Federal Scientists Feel Stymied by Censorship, Politicization, and Departures
Survey finds an “unfortunate and dangerous” atmosphere for science in key federal agencies.
Employees at more than a dozen federal agencies reported that science has been essentially sidelined from the decision making process as a result of censorship from political leadership, preemptive self-censorship from scientists themselves, decreasing morale and workforce reductions, according to a new report from the Union of Concerned Scientists.
A survey released Tuesday, conducted by the group’s Center for Science and Democracy and Iowa State University’s Center for Survey Statistics and Methodology, found that scientists at many federal agencies say their job effectiveness, satisfaction and morale have all decreased during the Trump administration. The net result is a federal scientific community that is either prevented from, or fearful of, providing the public with important and timely information.
“Many scientists reported feeling that the administration had added mandatory review processes to prevent the public release of anything that ran counter to its agenda,” the report found. “This state of affairs is unfortunate and dangerous: the public deserves, indeed requires, access to vital scientific information. Leadership should work hand in hand with government scientists to ensure that sound science informs policies vital to the American people’s health and safety.”
According to the survey, 20 percent of respondents said that influence of political appointees, or of the White House itself, was a top barrier to science-based decision-making. And 50 percent of scientists surveyed agreed or strongly agreed that political considerations are hindering agencies’ ability to make science-based decisions.
In addition, 31 percent of respondents reported that the presence of “senior decision makers . . . from regulated industries” have inappropriately influenced agencies’ decision-making, a number that rises to 70 percent when isolated to scientists at the Environmental Protection Agency. These numbers comport with media reports that political appointees at several agencies have inserted themselves into the review process for reports and grant applications, to evaluate a proposal “based on its alignment with Trump administration priorities.”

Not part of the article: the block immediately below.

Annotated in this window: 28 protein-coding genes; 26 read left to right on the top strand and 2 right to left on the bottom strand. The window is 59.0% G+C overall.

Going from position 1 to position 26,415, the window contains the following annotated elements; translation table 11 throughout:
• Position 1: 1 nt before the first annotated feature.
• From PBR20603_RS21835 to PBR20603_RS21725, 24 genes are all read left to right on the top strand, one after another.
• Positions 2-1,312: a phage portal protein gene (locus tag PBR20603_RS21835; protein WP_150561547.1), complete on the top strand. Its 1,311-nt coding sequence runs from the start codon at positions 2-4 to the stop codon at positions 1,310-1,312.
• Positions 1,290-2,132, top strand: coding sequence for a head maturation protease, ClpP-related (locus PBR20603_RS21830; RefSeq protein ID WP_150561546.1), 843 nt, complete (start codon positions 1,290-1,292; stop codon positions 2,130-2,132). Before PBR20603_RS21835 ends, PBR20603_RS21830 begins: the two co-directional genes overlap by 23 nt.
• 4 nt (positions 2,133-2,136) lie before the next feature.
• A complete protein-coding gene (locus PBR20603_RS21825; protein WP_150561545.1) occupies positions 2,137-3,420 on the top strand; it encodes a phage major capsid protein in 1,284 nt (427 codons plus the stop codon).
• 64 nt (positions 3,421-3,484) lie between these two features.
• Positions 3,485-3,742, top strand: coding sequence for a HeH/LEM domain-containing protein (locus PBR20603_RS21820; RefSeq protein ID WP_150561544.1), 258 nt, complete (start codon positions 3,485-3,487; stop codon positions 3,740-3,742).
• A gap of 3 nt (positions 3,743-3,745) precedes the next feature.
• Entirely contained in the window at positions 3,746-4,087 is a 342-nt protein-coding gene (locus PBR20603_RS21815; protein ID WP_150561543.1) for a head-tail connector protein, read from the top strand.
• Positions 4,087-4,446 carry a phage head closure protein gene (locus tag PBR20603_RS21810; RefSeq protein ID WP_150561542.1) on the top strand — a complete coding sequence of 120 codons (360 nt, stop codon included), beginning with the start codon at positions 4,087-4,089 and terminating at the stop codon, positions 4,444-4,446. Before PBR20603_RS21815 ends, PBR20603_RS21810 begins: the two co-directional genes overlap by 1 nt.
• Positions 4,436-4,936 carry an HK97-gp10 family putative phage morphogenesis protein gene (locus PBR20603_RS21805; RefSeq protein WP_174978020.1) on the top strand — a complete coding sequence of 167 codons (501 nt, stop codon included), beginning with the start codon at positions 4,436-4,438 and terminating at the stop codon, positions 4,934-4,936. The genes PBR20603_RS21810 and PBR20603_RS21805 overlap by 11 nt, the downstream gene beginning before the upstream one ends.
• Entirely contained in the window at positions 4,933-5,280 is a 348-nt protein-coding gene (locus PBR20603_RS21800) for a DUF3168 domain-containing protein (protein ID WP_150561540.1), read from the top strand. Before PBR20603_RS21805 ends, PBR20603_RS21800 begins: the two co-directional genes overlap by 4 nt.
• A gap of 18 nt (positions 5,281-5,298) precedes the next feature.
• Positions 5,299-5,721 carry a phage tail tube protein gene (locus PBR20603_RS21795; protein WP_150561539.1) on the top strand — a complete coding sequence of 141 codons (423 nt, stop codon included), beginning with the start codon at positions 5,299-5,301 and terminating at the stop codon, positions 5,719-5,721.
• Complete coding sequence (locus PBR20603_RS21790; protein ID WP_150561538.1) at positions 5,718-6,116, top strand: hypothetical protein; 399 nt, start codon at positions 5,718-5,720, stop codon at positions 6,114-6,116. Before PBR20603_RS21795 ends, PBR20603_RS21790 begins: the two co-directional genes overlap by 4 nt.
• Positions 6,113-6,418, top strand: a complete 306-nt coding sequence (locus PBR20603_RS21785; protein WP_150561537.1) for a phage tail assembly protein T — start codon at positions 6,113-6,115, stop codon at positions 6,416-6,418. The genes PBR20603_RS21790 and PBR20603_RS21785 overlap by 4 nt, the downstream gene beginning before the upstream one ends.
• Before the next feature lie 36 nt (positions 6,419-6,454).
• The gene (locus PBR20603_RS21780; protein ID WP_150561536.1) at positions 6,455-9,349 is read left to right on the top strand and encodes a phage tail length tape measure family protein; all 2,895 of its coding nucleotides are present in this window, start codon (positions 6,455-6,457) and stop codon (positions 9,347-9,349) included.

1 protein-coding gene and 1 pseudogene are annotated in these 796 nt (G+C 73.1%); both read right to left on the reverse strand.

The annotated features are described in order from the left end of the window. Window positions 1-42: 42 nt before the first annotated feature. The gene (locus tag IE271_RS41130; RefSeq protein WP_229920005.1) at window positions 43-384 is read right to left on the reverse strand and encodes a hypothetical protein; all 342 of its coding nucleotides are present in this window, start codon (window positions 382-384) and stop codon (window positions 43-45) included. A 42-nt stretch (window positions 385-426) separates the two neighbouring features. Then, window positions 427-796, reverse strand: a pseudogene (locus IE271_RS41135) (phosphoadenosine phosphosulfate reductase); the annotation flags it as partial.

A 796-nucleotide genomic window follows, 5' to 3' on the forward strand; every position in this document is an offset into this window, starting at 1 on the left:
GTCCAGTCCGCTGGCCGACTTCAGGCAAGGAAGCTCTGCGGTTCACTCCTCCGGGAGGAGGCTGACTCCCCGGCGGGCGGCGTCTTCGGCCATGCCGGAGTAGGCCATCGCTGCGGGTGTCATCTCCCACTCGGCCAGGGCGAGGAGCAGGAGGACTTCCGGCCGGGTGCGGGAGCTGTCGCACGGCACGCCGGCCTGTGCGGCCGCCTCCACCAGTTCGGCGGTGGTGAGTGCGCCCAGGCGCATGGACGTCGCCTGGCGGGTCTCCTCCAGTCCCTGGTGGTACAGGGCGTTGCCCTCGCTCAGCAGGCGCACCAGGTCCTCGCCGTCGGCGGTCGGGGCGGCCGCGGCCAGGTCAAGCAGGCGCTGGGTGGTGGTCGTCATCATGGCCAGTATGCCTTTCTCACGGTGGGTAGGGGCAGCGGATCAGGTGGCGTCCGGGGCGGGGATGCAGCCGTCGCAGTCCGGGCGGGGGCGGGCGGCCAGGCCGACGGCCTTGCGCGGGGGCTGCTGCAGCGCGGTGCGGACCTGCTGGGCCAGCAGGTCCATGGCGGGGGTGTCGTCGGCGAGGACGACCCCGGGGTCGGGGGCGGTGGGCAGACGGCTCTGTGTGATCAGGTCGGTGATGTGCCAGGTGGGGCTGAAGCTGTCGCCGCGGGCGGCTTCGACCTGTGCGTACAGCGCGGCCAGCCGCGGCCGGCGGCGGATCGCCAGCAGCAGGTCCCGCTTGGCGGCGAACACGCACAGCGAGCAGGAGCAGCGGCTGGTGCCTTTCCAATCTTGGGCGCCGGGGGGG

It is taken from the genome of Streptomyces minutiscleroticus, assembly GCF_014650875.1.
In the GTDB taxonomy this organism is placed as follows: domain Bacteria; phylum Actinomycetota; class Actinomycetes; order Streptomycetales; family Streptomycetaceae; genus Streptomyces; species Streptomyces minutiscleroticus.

“Political appointees at the department level require review and approval of all research grants over $50,000,” said one respondent at the U.S. Geological Survey. “This impedes new and ongoing research. They react negatively to any surprises; hence, even positive research findings often are not publicized. They want to know who is funding and who is a partner on every research project.”
The survey found that morale has declined among scientists at a number of agencies, particularly the EPA and the Fish and Wildlife Service. Overall, 46 percent of respondents reported an overall decrease in personal job satisfaction. But the Food and Drug Administration bucks this trend, where morale has been steadily on the rise since 2006.
“Fortunately, our new commissioner [Scott Gottlieb] has knowledge of drug development and we did not get someone from outside the field (such as some of the potential candidates who would have come from Silicon Valley),” said one FDA scientist. “Although I would likely disagree with many of Dr. Gottlieb’s political positions, he is competent and cares about FDA’s reputation.”
The survey found that although a relatively slim minority of federal scientists have been overtly banned from using the phrase “climate change” in official documents, highly publicized scrubbings of the phrase from federal websites has had a chilling effect. Only 18 percent of respondents said they were asked to omit the phrase from their work, but an additional 20 percent said they preemptively avoided working on climate change issues or using the phrase, effectively self-censoring their work.
Additionally, scientists said reductions in the federal workforce—resulting from the Trump administration's 2017 temporary hiring freeze, early retirement and buyout offers and attrition—have made it more difficult for them to do their jobs. Employees at the National Park Service, the EPA, the Agriculture Department, and other agencies all reported noticing a shrinking number of colleagues in the last year.
That perception is borne out by data from the Office of Personnel Management comparing workforce totals for those agencies between December 2016 and March 2018. During that period, the Agriculture Department shed more than 4,000 jobs; the EPA more than 1,000; and the National Park Service’s payroll has dropped by more than 1,100 positions.
One high note for agencies in the report is the fact that 64 percent of respondents believed that agencies adhere to policies designed to protect scientific integrity in decision making. But only 42 percent said they would be willing to come forward and report a violation of the policy and trust their agencies to address the issue “fairly.”
The Union of Concerned Scientists surveyed 4,211 scientists from 16 federal agencies between Feb. 12 and March 26. Employees in science posts were identified using agency staff directories obtained online and through Freedom of Information Act requests.